Far too many times potential volunteers get the disinterested colleague, or they wait for days for an email reply. Volunteer Managers then claim nobody wants to volunteer, or it’s getting harder to recruit.

Put simply, if you are going to ask for some of people’s precious spare time, make sure you have the capacity to provide great customer service to them when they do get in touch. Make use of simple tools like out-of-office email and voicemail messages, so people instantly know when you’ll reply, and when that might be. Check out volunteer management software that can automatically email people who apply with a welcome message.

5. Scale of engagement

The days of people signing up for regular, long-term volunteering on day one are pretty much gone. That was true before the pandemic and is even more true now. People don’t thrill to that kind of commitment any more. This is often misinterpreted as the days of long-term, committed volunteering being over.

I disagree.

We can get people to make the kind of regular commitments we want, but we have to be patient and plan for it. We need to offer a scale of engagement, with regular, committed, long-term volunteering at one end, and shorter term, flexible, bite-sized, easy to access opportunities at the other. Then we then start them at the easy end and, as we get to know them, we try to encourage them to move up the scale. It may take weeks, months, or even years, but some volunteers will climb the scale to give you the committed service you desire.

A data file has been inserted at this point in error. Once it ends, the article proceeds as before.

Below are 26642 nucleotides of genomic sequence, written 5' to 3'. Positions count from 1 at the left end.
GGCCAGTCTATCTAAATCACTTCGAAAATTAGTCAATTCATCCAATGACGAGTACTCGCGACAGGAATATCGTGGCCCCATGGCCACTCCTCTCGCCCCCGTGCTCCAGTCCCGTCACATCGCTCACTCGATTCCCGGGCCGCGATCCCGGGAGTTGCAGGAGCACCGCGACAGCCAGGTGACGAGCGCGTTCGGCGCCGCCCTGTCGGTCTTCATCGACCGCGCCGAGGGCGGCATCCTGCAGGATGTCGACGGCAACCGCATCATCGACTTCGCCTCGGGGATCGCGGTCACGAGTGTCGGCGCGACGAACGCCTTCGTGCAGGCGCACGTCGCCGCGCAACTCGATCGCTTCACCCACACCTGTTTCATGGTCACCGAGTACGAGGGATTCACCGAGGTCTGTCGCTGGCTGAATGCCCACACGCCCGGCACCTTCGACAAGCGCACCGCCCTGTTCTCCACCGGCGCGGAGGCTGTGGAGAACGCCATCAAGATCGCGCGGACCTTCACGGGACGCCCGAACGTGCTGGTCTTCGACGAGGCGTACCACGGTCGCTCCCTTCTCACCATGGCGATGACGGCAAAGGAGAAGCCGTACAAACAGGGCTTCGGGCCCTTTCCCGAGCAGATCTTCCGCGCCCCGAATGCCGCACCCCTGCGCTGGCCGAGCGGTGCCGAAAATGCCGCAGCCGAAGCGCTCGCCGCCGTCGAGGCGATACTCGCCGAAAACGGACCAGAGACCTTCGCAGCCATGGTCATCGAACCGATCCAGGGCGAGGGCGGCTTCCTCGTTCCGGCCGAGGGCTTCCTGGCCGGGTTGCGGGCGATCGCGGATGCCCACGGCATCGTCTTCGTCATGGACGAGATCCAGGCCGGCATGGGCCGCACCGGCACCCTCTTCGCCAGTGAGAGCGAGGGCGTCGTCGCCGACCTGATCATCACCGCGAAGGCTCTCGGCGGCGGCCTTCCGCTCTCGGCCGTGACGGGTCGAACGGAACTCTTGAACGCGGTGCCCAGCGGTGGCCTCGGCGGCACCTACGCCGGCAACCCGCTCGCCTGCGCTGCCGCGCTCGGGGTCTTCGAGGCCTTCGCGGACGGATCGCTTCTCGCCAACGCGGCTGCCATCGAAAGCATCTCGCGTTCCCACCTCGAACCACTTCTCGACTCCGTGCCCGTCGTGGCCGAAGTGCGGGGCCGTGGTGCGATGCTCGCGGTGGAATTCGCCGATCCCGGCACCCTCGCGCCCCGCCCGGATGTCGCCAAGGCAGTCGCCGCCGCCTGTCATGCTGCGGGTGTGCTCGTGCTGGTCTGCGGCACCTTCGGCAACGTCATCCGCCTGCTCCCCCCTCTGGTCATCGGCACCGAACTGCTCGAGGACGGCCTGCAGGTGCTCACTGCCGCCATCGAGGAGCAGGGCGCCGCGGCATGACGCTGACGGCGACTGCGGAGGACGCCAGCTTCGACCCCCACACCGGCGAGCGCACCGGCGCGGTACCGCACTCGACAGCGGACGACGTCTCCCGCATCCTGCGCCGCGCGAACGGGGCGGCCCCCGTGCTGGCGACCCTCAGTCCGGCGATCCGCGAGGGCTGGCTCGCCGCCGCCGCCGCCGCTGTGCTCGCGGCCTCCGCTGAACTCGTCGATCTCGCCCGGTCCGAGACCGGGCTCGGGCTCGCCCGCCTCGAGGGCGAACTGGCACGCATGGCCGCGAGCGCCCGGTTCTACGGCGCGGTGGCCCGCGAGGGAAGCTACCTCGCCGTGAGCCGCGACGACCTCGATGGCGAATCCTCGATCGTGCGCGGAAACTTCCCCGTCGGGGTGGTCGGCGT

By the way, this approach can also be great if your volunteers have to be criminal record checked before they start volunteering. If you have some quick, easy, time-limited opportunities available then they can get stuck into those whilst the result of the check is pending.

So, there you have it, five quick tips on recruiting volunteers. 

If you’d like to get better at volunteer recruitment, then Rob Jackson Consulting Ltd can help. Get in touch today for more information.

Now it’s over to you. What are your top tips? Please share them below.


Find out more about Rob and Rob Jackson Consulting Ltd on the website.